Having received Royal Assent earlier this year, the Tenant Fees Act 2019 will come into force on 1 June.
As a responsible landlord, it is imperative that you understand your statutory obligations under the new Act, and review any existing letting procedures accordingly, otherwise you potentially face a hefty financial penalty or even criminal conviction.
What is the new Act designed to do?
In broad terms the Tenant Fees Act 2019 is designed to improve fairness, competition and affordability in the private lettings sector by reducing the costs at the outset of a tenancy. In particular, the Act prohibits landlords and their agents from charging certain fees to tenants on assured shorthold tenancies, student lettings and licences to occupy housing in England.
The Act effectively achieves this end by banning landlords and their agents from requiring tenants and licensees of privately rented housing to make any payments in connection with a tenancy with the exception of the following:
Fees relating to late rental payments
The loss of keys or any security device to access the property
The net effect of the new provisions means that landlords, or letting agents on their behalf, will no longer be able to charge additional letting fees to tenants. This includes administration fees relating to tenant references, credit checks, contract negotiations and inventory services.
What additional changes has the Act introduced?
In addition to a ban on various letting fees, the Tenant Fees Act 2019 also imposes a cap on tenancy deposits, based on the value of the annual rent, as well as on holding deposits.
For tenancy deposits, where the annual rent for the property is less than £50,000, the deposit amount must be capped at no more than five weeks’ rent. In the case of property where the annual rent is £50,000 or more, the maximum deposit amount is six weeks’ rent.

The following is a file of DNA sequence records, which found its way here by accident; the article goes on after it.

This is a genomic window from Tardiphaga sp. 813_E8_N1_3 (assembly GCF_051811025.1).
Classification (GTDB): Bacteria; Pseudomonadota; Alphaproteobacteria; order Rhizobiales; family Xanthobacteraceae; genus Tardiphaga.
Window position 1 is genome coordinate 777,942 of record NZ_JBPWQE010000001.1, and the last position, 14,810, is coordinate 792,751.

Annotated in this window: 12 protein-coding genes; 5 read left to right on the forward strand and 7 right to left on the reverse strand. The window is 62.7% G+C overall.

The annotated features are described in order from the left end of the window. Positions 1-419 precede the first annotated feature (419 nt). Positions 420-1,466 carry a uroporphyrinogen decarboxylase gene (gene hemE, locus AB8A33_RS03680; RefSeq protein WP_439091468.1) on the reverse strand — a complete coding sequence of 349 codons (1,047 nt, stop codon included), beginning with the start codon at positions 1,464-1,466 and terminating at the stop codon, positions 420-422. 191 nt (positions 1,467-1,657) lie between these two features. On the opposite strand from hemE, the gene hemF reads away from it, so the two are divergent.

For holding deposits, a new statutory cap will restrict landlords from taking a deposit of more than one week's rent. In addition, there are new rules relating to the refund or retention of holding deposits, albeit with provision for where the tenant withdraws, fails a right-to-rent check or fails to take all reasonable steps to enter into the tenancy when the landlord or agent has done so.
The landlord or their agent may also retain the holding deposit if the tenant provides false or misleading information before entering into the tenancy.
What penalties can be imposed under the new Act?
For landlords who fail to comply with the new provisions, this could result in a civil penalty of up to £5,000, not to mention the possibility of criminal conviction for those found to be repeatedly in breach, liable on summary conviction to an unlimited fine.
Furthermore, where an offence has been committed, local authorities will be given the discretion to impose a financial penalty of up to £30,000 as an alternative to criminal prosecution.
Needless to say, either way, the cost of getting caught for breach of the fee ban is likely to be significant, so landlords and letting agents beware!